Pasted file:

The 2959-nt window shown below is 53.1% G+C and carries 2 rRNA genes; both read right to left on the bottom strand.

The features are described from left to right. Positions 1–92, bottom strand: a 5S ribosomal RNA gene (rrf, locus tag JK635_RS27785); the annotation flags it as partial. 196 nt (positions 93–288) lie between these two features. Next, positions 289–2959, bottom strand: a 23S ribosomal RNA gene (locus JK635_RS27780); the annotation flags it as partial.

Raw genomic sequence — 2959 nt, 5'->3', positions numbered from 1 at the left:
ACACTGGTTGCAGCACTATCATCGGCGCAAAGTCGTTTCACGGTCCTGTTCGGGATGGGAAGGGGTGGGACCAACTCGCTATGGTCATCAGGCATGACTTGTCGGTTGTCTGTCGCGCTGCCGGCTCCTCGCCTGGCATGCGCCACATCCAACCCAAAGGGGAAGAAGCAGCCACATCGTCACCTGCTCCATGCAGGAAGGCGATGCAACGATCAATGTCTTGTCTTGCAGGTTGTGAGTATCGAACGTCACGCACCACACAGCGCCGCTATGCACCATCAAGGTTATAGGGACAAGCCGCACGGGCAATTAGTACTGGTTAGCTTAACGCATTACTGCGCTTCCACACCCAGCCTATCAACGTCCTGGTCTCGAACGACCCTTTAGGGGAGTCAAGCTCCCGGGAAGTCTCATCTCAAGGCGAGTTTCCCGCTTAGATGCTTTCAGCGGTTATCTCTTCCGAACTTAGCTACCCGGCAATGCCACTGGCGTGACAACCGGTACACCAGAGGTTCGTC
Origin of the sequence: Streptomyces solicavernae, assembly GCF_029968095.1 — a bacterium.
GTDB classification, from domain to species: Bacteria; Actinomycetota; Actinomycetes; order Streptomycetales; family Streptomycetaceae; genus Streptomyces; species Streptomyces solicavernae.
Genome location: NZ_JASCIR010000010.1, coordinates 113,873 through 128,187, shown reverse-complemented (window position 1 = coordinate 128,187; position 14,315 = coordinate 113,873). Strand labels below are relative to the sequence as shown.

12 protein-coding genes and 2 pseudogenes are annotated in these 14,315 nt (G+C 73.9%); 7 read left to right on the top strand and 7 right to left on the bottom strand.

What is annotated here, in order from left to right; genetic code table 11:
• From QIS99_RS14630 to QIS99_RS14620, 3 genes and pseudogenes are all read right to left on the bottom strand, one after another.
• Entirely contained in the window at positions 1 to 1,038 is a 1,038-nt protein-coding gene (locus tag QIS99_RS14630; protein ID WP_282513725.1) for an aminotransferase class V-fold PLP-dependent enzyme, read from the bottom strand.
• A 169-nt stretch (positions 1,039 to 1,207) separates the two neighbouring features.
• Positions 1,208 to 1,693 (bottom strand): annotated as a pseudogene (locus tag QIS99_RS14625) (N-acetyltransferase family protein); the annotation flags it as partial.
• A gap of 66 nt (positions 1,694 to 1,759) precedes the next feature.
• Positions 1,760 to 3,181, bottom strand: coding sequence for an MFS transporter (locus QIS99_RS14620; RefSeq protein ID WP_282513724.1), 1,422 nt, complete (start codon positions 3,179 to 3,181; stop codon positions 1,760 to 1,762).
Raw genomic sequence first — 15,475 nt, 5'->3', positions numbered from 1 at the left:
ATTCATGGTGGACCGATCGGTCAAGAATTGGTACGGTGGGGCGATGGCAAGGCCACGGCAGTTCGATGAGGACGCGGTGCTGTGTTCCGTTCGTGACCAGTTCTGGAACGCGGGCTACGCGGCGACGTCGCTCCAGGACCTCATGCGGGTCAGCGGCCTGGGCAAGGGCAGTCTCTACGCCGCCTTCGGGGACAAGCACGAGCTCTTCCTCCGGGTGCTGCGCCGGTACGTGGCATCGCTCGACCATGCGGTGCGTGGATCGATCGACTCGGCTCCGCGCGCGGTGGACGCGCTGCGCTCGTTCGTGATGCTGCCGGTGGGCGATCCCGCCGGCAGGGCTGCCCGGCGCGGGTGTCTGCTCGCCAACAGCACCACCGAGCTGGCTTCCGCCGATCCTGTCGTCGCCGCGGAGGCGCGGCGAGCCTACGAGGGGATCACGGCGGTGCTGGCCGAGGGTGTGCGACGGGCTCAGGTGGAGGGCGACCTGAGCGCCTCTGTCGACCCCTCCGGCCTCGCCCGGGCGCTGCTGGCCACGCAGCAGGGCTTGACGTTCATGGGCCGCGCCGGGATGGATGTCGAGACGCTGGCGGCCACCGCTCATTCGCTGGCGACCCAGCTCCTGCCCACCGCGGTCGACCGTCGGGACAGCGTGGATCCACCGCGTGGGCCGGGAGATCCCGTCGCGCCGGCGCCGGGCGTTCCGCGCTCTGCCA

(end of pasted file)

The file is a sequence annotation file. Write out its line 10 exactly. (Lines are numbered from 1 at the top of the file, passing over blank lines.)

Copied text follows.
• From QIS99_RS14630 to QIS99_RS14620, 3 genes and pseudogenes are all read right to left on the bottom strand, one after another.